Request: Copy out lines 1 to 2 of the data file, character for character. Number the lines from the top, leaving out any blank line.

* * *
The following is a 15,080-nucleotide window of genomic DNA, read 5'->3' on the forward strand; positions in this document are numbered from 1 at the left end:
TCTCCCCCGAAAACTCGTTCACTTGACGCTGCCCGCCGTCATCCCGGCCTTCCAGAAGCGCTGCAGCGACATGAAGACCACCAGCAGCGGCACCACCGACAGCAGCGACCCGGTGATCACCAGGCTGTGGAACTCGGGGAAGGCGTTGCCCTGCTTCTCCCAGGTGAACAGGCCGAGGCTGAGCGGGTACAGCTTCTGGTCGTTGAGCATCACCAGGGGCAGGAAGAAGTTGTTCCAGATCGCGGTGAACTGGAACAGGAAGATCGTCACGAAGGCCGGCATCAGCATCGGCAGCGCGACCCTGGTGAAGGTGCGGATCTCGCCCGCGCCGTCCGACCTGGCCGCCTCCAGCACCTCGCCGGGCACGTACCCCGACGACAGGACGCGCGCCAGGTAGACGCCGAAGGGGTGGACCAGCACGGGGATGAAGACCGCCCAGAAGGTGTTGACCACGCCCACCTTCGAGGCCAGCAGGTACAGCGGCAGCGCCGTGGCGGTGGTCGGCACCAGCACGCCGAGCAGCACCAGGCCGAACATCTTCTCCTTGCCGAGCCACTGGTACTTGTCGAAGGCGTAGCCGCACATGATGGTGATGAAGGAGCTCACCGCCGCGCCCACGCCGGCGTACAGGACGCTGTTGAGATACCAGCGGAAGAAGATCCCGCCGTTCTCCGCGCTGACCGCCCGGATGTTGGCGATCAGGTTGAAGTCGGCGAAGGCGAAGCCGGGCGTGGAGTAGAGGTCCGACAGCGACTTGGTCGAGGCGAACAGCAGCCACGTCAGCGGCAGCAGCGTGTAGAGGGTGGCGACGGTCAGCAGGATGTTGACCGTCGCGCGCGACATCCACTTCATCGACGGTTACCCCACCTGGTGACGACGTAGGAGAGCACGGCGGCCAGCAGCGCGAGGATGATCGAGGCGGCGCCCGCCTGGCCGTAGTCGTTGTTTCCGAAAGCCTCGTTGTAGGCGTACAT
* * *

The following is a 15,080-nucleotide window of genomic DNA, read 5'->3' on the forward strand; positions in this document are numbered from 1 at the left end:
TCTCCCCCGAAAACTCGTTCACTTGACGCTGCCCGCCGTCATCCCGGCCTTCCAGAAGCGCTGCAGCGACATGAAGACCACCAGCAGCGGCACCACCGACAGCAGCGACCCGGTGATCACCAGGCTGTGGAACTCGGGGAAGGCGTTGCCCTGCTTCTCCCAGGTGAACAGGCCGAGGCTGAGCGGGTACAGCTTCTGGTCGTTGAGCATCACCAGGGGCAGGAAGAAGTTGTTCCAGATCGCGGTGAACTGGAACAGGAAGATCGTCACGAAGGCCGGCATCAGCATCGGCAGCGCGACCCTGGTGAAGGTGCGGATCTCGCCCGCGCCGTCCGACCTGGCCGCCTCCAGCACCTCGCCGGGCACGTACCCCGACGACAGGACGCGCGCCAGGTAGACGCCGAAGGGGTGGACCAGCACGGGGATGAAGACCGCCCAGAAGGTGTTGACCACGCCCACCTTCGAGGCCAGCAGGTACAGCGGCAGCGCCGTGGCGGTGGTCGGCACCAGCACGCCGAGCAGCACCAGGCCGAACATCTTCTCCTTGCCGAGCCACTGGTACTTGTCGAAGGCGTAGCCGCACATGATGGTGATGAAGGAGCTCACCGCCGCGCCCACGCCGGCGTACAGGACGCTGTTGAGATACCAGCGGAAGAAGATCCCGCCGTTCTCCGCGCTGACCGCCCGGATGTTGGCGATCAGGTTGAAGTCGGCGAAGGCGAAGCCGGGCGTGGAGTAGAGGTCCGACAGCGACTTGGTCGAGGCGAACAGCAGCCACGTCAGCGGCAGCAGCGTGTAGAGGGTGGCGACGGTCAGCAGGATGTTGACCGTCGCGCGCGACATCCACTTCATCGACGGTTACCCCACCTGGTGACGACGTAGGAGAGCACGGCGGCCAGCAGCGCGAGGATGATCGAGGCGGCGCCCGCCTGGCCGTAGTCGTTGTTTCCGAAAGCCTCGTTGTAGGCGTACAT